Researchers observe hybrid virus for first time
A new study conducted by the MRC-University of Glasgow Center for Virus Research has for the first time discovered that viruses can fuse together inside human cells to create a new type of pathogen which can evade the human immune system.
The researchers, who published the paper on Monday, co-infected human lung cells with influenza A virus (IAV) and respiratory syncytial virus (RSV) and found that instead of competing, they fused into a new palm-tree-shaped hybrid virus.
This new hybrid was then able to infect neighboring cells, despite the presence of antibodies against influenza that are meant to block infection. Researchers say that the antibodies still stuck to the influenza proteins on the hybrid virus’ surface, but the virus simply used RSV proteins to infect lung cells instead, akin to a ‘Trojan horse’.
Researchers are now trying to find out if this newly discovered hybrid virus plays a role in triggering a hard-to-treat and potentially fatal lung disease known as viral pneumonia, which is usually believed to be caused by influenza, RSV, and coronaviruses.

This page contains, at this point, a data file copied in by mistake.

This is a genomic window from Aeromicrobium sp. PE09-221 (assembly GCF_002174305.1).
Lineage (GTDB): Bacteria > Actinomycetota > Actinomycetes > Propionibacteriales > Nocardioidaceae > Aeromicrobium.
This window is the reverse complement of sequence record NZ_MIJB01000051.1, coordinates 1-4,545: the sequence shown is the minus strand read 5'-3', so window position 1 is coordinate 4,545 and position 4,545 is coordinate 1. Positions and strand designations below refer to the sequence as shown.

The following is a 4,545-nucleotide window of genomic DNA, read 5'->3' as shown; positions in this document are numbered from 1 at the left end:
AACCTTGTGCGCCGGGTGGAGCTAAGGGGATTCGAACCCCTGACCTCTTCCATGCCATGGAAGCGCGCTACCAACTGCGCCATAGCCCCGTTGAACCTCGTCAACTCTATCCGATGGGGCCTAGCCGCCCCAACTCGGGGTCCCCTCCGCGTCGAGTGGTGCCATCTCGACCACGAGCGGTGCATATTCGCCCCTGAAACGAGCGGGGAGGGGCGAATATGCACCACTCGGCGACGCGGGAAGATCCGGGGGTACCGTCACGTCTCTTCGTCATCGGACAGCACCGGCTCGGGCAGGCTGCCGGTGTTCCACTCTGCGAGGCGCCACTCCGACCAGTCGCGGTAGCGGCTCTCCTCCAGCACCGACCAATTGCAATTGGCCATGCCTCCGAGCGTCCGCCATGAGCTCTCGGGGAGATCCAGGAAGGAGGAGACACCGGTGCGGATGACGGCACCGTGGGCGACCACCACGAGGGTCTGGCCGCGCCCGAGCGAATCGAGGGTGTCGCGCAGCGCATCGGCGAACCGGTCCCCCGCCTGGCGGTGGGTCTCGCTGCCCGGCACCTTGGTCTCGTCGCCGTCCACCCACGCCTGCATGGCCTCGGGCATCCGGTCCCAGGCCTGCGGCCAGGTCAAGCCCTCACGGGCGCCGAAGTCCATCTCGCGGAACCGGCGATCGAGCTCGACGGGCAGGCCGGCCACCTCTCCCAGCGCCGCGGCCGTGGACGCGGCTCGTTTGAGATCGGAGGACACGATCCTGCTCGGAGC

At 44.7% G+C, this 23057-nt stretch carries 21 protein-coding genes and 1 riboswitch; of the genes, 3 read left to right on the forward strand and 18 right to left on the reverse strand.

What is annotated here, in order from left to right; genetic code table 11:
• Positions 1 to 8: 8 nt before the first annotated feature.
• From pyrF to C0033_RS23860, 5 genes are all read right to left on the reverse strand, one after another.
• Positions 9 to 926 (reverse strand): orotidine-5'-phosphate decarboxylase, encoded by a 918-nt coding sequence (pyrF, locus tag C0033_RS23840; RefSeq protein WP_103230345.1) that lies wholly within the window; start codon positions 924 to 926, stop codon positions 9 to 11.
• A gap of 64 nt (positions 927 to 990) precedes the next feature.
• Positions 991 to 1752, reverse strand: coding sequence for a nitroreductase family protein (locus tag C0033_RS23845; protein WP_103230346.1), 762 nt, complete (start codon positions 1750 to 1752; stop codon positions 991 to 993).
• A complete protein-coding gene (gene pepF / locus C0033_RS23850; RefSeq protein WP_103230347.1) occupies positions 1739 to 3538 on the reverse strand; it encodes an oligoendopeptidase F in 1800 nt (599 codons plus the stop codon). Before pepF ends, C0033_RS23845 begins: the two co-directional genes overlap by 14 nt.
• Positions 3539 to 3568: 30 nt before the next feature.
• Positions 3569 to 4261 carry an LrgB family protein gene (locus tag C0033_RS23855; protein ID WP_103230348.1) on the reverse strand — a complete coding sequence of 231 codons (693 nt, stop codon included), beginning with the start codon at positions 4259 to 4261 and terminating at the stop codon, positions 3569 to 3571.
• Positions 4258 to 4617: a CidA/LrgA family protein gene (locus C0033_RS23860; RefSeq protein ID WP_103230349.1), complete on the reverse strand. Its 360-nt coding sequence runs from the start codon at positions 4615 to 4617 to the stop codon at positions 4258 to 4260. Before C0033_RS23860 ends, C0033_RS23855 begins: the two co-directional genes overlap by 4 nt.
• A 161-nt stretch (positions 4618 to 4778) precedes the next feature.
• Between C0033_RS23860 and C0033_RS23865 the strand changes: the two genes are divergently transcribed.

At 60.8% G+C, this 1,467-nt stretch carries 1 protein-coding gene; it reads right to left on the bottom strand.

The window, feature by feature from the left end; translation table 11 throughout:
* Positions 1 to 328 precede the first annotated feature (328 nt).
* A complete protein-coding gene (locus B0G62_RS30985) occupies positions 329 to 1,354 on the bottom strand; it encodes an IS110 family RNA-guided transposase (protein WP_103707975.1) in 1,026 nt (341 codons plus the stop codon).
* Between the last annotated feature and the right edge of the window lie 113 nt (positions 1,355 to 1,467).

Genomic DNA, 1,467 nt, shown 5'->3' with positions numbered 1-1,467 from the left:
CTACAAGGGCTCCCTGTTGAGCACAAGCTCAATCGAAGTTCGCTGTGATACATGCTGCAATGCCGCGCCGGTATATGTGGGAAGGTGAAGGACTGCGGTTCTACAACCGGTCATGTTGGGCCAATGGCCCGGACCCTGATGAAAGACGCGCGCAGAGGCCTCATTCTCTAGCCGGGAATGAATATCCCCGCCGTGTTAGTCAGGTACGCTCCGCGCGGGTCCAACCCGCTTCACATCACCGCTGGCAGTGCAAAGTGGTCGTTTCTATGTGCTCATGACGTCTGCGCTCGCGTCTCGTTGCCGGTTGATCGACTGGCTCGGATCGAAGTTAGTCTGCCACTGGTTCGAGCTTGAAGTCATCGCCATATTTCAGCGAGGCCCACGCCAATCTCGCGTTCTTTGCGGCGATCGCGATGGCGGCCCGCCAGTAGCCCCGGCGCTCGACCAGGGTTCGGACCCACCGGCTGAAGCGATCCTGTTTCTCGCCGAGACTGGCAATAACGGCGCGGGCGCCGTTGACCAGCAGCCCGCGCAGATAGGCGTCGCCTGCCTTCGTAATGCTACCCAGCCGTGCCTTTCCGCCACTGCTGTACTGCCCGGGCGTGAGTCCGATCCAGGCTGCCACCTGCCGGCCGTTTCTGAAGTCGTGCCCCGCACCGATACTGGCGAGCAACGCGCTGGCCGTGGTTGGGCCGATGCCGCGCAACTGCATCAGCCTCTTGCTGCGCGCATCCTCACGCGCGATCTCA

Professor Pablo Murcia, who supervised the research, says that what the team observed has never been described before. “We are talking about viruses from two completely different families combining together with the genomes of the external proteins of both viruses. It is a new type of virus pathogen,” he was quoted as saying by The Guardian.
Although co-infections in humans are believed to be quite common, the researchers say that before now, there has been little to no data on how viruses react when they find themselves inside the same cell.
Since the study was conducted using cultured layers of cells, scientists now look to study if hybrid viruses can form in actual patients with co-infections.
“We need to know if this happens only with influenza and RSV, or does it extend to other virus combinations as well?” Murcia said, adding that he believes it does and can even extend to animal viruses as well. “This is just the start of what I think will be a long journey, of hopefully very interesting discoveries.”